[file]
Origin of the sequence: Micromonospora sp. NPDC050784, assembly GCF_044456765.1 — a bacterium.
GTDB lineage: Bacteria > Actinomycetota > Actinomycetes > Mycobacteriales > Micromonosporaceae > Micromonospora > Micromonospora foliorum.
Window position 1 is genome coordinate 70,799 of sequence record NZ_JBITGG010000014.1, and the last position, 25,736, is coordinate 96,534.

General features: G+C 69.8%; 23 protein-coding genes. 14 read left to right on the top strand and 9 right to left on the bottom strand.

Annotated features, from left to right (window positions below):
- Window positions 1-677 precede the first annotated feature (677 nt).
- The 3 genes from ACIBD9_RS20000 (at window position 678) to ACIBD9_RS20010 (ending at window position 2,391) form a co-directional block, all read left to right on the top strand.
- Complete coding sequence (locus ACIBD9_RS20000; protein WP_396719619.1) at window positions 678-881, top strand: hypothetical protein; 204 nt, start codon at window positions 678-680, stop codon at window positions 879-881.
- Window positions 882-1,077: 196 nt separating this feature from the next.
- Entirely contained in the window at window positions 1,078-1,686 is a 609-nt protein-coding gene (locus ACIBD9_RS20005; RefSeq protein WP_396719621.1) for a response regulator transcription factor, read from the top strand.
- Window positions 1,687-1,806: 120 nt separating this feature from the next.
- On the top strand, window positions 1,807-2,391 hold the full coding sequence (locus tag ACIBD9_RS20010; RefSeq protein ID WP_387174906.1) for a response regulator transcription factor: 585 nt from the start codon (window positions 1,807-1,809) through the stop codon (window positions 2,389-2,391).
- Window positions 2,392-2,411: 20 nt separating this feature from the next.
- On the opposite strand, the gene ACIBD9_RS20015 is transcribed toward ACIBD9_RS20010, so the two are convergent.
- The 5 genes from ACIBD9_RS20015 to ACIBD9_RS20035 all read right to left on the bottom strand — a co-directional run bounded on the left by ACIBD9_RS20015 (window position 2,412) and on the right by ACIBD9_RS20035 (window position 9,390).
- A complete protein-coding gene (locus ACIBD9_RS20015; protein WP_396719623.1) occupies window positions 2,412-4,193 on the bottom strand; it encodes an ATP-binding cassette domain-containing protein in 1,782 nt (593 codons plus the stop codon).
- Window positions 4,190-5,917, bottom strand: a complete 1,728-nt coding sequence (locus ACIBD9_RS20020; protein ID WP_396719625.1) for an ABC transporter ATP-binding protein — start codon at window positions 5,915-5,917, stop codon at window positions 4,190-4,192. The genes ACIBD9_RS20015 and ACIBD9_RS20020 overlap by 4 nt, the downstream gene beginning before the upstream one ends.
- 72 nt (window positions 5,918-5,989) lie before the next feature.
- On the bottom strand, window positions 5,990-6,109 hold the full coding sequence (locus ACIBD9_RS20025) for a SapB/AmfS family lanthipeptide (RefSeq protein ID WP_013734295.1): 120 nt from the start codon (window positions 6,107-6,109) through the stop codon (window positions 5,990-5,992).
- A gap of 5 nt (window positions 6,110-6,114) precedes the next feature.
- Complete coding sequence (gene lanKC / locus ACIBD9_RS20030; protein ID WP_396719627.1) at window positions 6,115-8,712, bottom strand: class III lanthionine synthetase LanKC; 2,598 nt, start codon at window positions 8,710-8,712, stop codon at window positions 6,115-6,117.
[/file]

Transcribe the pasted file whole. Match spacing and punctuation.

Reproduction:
Origin of the sequence: Micromonospora sp. NPDC050784, assembly GCF_044456765.1 — a bacterium.
GTDB lineage: Bacteria > Actinomycetota > Actinomycetes > Mycobacteriales > Micromonosporaceae > Micromonospora > Micromonospora foliorum.
Window position 1 is genome coordinate 70,799 of sequence record NZ_JBITGG010000014.1, and the last position, 25,736, is coordinate 96,534.

General features: G+C 69.8%; 23 protein-coding genes. 14 read left to right on the top strand and 9 right to left on the bottom strand.

Annotated features, from left to right (window positions below):
- Window positions 1-677 precede the first annotated feature (677 nt).
- The 3 genes from ACIBD9_RS20000 (at window position 678) to ACIBD9_RS20010 (ending at window position 2,391) form a co-directional block, all read left to right on the top strand.
- Complete coding sequence (locus ACIBD9_RS20000; protein WP_396719619.1) at window positions 678-881, top strand: hypothetical protein; 204 nt, start codon at window positions 678-680, stop codon at window positions 879-881.
- Window positions 882-1,077: 196 nt separating this feature from the next.
- Entirely contained in the window at window positions 1,078-1,686 is a 609-nt protein-coding gene (locus ACIBD9_RS20005; RefSeq protein WP_396719621.1) for a response regulator transcription factor, read from the top strand.
- Window positions 1,687-1,806: 120 nt separating this feature from the next.
- On the top strand, window positions 1,807-2,391 hold the full coding sequence (locus tag ACIBD9_RS20010; RefSeq protein ID WP_387174906.1) for a response regulator transcription factor: 585 nt from the start codon (window positions 1,807-1,809) through the stop codon (window positions 2,389-2,391).
- Window positions 2,392-2,411: 20 nt separating this feature from the next.
- On the opposite strand, the gene ACIBD9_RS20015 is transcribed toward ACIBD9_RS20010, so the two are convergent.
- The 5 genes from ACIBD9_RS20015 to ACIBD9_RS20035 all read right to left on the bottom strand — a co-directional run bounded on the left by ACIBD9_RS20015 (window position 2,412) and on the right by ACIBD9_RS20035 (window position 9,390).
- A complete protein-coding gene (locus ACIBD9_RS20015; protein WP_396719623.1) occupies window positions 2,412-4,193 on the bottom strand; it encodes an ATP-binding cassette domain-containing protein in 1,782 nt (593 codons plus the stop codon).
- Window positions 4,190-5,917, bottom strand: a complete 1,728-nt coding sequence (locus ACIBD9_RS20020; protein ID WP_396719625.1) for an ABC transporter ATP-binding protein — start codon at window positions 5,915-5,917, stop codon at window positions 4,190-4,192. The genes ACIBD9_RS20015 and ACIBD9_RS20020 overlap by 4 nt, the downstream gene beginning before the upstream one ends.
- 72 nt (window positions 5,918-5,989) lie before the next feature.
- On the bottom strand, window positions 5,990-6,109 hold the full coding sequence (locus ACIBD9_RS20025) for a SapB/AmfS family lanthipeptide (RefSeq protein ID WP_013734295.1): 120 nt from the start codon (window positions 6,107-6,109) through the stop codon (window positions 5,990-5,992).
- A gap of 5 nt (window positions 6,110-6,114) precedes the next feature.
- Complete coding sequence (gene lanKC / locus ACIBD9_RS20030; protein ID WP_396719627.1) at window positions 6,115-8,712, bottom strand: class III lanthionine synthetase LanKC; 2,598 nt, start codon at window positions 8,710-8,712, stop codon at window positions 6,115-6,117.